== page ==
A provision of the U.S. Senate’s omnibus spending bill for 2023 would sweeten the rewards and strengthen the funding mechanism of a program that the Financial Crimes Enforcement Network built to generate tips about anti-money laundering violations and financial crimes.
The provision would revise the program, which FinCEN created pursuant to the AML Act of 2020, to reward whistleblowers who share original, non-public information that leads to assessments of at least $1 million in “penalties, disgorgement and interest” by Treasury or the Justice Department at least 10 percent of the final outlay. Maximum rewards would remain at 30 percent.
Payouts to whistleblowers would be drawn from a new “Financial Integrity Fund” of up to $300 million that Treasury would administer independently of Congress, without need of legislative appropriation.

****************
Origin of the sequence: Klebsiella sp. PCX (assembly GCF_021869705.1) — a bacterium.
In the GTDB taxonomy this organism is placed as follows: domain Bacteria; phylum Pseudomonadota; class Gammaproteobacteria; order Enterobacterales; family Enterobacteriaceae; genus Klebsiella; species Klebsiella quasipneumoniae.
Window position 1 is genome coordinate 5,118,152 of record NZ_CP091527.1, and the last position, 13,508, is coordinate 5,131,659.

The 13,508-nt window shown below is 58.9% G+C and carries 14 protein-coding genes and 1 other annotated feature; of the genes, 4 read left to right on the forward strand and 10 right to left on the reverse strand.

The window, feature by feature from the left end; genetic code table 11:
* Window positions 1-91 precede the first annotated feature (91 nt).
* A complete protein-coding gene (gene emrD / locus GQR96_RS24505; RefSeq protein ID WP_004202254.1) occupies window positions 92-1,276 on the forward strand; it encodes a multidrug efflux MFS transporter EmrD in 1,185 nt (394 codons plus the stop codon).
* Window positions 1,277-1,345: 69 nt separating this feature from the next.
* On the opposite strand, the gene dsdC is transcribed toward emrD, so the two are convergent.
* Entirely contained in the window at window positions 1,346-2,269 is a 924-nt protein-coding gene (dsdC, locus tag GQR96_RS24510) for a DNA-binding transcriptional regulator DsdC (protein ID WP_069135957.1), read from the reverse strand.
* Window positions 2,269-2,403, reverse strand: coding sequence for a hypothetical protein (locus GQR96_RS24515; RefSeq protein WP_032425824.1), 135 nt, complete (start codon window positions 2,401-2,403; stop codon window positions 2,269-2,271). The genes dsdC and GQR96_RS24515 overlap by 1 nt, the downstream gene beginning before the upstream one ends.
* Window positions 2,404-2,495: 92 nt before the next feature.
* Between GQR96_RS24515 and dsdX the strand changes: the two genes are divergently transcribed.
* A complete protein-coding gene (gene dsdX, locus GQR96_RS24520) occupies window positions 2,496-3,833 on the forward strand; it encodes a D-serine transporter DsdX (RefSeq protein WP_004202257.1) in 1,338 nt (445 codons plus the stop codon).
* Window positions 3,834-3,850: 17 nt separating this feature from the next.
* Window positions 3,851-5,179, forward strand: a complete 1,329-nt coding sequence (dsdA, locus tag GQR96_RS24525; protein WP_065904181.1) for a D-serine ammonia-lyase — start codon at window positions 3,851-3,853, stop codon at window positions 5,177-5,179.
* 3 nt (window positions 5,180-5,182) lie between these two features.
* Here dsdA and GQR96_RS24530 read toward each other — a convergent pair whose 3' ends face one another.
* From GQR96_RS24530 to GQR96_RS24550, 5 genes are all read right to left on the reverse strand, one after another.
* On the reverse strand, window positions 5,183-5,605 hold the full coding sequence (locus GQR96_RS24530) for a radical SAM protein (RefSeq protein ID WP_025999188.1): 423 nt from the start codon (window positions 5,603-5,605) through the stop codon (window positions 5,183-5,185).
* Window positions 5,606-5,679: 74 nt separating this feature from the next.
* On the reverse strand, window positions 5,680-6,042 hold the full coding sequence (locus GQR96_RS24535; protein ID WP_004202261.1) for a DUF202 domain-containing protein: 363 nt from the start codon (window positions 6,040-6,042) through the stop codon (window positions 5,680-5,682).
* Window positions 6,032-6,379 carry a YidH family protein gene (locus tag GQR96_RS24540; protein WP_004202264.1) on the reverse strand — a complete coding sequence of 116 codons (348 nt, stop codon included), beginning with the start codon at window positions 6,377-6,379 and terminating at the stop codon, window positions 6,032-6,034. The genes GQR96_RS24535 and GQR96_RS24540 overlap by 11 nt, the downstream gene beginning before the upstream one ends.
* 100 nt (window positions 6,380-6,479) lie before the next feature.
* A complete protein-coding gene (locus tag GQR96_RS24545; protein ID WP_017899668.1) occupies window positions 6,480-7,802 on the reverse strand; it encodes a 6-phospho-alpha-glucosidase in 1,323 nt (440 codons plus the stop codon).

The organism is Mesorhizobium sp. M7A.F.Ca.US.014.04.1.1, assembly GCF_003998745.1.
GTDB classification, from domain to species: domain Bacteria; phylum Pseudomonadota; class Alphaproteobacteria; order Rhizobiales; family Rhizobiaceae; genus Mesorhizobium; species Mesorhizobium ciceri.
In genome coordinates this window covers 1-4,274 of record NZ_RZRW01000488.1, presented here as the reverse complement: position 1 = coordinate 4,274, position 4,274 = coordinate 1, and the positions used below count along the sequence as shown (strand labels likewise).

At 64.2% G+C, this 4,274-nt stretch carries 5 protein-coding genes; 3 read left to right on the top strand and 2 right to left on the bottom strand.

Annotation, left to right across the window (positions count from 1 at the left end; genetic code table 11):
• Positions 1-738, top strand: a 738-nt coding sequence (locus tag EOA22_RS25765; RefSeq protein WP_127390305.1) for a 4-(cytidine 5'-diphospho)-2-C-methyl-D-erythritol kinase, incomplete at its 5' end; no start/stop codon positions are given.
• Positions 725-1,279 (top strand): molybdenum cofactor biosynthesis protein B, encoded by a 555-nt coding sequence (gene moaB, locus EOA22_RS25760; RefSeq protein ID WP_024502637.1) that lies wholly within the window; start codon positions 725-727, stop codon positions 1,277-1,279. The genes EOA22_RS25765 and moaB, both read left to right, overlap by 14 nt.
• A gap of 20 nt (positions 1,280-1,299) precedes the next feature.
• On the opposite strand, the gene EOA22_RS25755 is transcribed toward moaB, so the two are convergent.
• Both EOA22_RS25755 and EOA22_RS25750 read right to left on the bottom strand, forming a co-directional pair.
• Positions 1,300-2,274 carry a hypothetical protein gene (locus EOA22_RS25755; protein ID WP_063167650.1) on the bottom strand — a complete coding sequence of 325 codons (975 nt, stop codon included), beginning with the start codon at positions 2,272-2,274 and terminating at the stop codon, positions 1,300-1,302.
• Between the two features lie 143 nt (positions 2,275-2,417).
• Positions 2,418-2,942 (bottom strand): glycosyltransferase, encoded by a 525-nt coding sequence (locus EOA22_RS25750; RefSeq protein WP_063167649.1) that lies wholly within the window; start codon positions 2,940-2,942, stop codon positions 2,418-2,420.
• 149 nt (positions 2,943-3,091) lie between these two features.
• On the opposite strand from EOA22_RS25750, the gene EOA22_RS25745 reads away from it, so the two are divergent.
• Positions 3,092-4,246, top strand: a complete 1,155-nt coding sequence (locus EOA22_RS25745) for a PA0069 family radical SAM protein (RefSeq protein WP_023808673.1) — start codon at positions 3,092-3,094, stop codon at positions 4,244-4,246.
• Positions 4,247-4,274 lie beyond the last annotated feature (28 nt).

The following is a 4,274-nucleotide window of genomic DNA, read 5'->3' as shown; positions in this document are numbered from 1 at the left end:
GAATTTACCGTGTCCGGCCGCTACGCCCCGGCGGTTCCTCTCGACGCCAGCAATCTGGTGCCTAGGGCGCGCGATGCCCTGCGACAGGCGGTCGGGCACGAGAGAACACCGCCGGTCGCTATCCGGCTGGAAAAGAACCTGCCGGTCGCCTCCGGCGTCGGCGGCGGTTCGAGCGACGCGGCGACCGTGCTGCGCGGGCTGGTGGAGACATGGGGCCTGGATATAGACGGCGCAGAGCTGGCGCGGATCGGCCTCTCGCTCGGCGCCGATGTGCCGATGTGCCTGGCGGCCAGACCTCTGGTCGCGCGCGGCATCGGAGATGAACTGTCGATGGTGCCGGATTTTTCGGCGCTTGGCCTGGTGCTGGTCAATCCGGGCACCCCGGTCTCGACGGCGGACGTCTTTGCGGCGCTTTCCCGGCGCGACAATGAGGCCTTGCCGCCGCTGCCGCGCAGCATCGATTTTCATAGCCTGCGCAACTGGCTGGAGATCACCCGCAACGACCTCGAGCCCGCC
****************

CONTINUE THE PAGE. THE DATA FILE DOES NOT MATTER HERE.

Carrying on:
The provision would separately allocate FinCEN a final operating budget of $190 million for fiscal year 2023, roughly $20 million less than what the White House requested but $30 million more than the bureau’s current funding level. Senators approved the whistleblower provision Dec. 7 before folding the measure into the omnibus spending bill late Monday night.
Congress must pass the spending bill or an extended, continuing resolution by midnight Friday to avoid a government shutdown.
|Topics :||Anti-money laundering|
|Document Date:||December 20, 2022|